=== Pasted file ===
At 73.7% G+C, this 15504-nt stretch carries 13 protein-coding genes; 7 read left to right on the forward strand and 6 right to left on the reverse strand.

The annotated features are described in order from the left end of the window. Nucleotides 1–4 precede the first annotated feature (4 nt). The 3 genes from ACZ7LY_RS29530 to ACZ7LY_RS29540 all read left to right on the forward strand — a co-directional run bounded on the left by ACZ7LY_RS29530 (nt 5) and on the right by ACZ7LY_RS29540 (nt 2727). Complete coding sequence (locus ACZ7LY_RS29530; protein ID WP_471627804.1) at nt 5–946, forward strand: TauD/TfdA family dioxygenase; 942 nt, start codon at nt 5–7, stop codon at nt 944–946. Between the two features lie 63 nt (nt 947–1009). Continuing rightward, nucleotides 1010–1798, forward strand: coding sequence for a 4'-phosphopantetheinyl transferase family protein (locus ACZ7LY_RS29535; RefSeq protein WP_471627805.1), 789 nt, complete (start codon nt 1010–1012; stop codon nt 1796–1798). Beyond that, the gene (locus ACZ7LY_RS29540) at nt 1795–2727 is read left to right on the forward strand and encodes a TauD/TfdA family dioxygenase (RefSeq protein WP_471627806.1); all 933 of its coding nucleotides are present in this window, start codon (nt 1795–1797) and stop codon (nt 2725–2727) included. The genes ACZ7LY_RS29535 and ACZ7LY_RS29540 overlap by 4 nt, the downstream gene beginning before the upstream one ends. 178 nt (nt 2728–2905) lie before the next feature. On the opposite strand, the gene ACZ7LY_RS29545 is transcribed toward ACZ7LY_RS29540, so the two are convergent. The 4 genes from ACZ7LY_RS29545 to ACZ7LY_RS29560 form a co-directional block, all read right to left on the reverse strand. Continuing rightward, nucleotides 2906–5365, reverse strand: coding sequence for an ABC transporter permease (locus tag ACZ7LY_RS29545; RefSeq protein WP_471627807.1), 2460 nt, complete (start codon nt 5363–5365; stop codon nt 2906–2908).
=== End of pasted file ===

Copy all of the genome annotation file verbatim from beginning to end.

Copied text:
At 73.7% G+C, this 15504-nt stretch carries 13 protein-coding genes; 7 read left to right on the forward strand and 6 right to left on the reverse strand.

The annotated features are described in order from the left end of the window. Nucleotides 1–4 precede the first annotated feature (4 nt). The 3 genes from ACZ7LY_RS29530 to ACZ7LY_RS29540 all read left to right on the forward strand — a co-directional run bounded on the left by ACZ7LY_RS29530 (nt 5) and on the right by ACZ7LY_RS29540 (nt 2727). Complete coding sequence (locus ACZ7LY_RS29530; protein ID WP_471627804.1) at nt 5–946, forward strand: TauD/TfdA family dioxygenase; 942 nt, start codon at nt 5–7, stop codon at nt 944–946. Between the two features lie 63 nt (nt 947–1009). Continuing rightward, nucleotides 1010–1798, forward strand: coding sequence for a 4'-phosphopantetheinyl transferase family protein (locus ACZ7LY_RS29535; RefSeq protein WP_471627805.1), 789 nt, complete (start codon nt 1010–1012; stop codon nt 1796–1798). Beyond that, the gene (locus ACZ7LY_RS29540) at nt 1795–2727 is read left to right on the forward strand and encodes a TauD/TfdA family dioxygenase (RefSeq protein WP_471627806.1); all 933 of its coding nucleotides are present in this window, start codon (nt 1795–1797) and stop codon (nt 2725–2727) included. The genes ACZ7LY_RS29535 and ACZ7LY_RS29540 overlap by 4 nt, the downstream gene beginning before the upstream one ends. 178 nt (nt 2728–2905) lie before the next feature. On the opposite strand, the gene ACZ7LY_RS29545 is transcribed toward ACZ7LY_RS29540, so the two are convergent. The 4 genes from ACZ7LY_RS29545 to ACZ7LY_RS29560 form a co-directional block, all read right to left on the reverse strand. Continuing rightward, nucleotides 2906–5365, reverse strand: coding sequence for an ABC transporter permease (locus tag ACZ7LY_RS29545; RefSeq protein WP_471627807.1), 2460 nt, complete (start codon nt 5363–5365; stop codon nt 2906–2908).